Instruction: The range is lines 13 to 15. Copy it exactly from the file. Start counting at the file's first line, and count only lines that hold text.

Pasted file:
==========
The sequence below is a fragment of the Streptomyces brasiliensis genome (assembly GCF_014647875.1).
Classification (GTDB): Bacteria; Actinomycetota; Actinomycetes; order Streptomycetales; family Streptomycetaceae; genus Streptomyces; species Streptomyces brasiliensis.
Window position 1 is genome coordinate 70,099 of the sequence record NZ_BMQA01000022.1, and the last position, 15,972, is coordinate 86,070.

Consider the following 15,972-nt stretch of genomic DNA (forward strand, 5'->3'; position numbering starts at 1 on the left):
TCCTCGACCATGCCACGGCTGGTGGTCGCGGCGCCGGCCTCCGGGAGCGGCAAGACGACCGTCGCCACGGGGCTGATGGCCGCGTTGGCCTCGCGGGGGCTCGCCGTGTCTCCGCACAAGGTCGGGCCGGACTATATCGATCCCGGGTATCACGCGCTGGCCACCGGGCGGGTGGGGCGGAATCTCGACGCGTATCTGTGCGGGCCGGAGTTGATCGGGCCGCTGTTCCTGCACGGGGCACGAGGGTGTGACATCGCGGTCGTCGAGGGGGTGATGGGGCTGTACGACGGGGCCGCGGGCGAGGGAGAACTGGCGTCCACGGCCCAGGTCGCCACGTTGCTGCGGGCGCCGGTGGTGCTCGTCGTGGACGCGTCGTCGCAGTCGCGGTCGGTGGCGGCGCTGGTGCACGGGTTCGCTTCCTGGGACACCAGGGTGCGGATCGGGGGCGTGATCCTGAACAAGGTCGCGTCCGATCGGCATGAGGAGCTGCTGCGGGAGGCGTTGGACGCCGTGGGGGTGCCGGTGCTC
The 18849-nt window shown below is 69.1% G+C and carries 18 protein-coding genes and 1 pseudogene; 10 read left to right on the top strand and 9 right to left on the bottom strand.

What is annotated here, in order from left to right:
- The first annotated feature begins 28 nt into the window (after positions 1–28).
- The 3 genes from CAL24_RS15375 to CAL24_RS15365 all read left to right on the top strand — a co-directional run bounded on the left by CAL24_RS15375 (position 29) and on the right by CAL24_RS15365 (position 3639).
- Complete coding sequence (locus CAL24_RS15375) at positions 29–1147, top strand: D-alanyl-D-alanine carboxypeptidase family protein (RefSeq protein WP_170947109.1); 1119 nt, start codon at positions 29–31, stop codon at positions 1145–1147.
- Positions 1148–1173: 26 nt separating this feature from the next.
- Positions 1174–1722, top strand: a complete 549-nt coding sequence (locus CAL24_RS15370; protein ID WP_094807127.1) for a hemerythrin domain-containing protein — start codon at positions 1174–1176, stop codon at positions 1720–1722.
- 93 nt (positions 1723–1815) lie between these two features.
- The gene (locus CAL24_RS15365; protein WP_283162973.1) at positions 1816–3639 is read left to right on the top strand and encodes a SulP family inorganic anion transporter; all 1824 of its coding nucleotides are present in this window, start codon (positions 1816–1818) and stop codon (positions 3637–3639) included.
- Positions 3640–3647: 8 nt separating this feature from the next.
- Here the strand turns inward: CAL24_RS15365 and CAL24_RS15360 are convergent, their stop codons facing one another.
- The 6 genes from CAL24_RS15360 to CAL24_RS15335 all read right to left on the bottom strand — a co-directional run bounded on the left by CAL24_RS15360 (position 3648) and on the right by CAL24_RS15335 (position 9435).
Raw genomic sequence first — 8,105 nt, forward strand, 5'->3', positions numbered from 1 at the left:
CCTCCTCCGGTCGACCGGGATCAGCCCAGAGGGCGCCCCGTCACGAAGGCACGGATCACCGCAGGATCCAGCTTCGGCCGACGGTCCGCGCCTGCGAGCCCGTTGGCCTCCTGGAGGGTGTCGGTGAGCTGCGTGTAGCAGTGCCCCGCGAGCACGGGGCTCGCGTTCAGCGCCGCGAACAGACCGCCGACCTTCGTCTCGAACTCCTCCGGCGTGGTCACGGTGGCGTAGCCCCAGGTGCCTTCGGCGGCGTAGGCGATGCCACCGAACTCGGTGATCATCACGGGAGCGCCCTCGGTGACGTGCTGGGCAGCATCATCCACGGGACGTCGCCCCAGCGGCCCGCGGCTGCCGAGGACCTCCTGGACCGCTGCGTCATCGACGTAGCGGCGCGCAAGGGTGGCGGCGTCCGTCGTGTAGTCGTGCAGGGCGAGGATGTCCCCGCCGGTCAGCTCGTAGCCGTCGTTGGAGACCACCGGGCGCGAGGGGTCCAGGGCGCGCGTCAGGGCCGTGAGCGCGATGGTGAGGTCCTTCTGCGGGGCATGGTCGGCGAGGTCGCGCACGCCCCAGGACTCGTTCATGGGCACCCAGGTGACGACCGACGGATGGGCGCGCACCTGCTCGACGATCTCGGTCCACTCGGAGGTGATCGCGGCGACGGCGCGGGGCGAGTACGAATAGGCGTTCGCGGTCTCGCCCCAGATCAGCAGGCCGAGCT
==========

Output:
- 93 nt (positions 1723–1815) lie between these two features.
- The gene (locus CAL24_RS15365; protein WP_283162973.1) at positions 1816–3639 is read left to right on the top strand and encodes a SulP family inorganic anion transporter; all 1824 of its coding nucleotides are present in this window, start codon (positions 1816–1818) and stop codon (positions 3637–3639) included.
- Positions 3640–3647: 8 nt separating this feature from the next.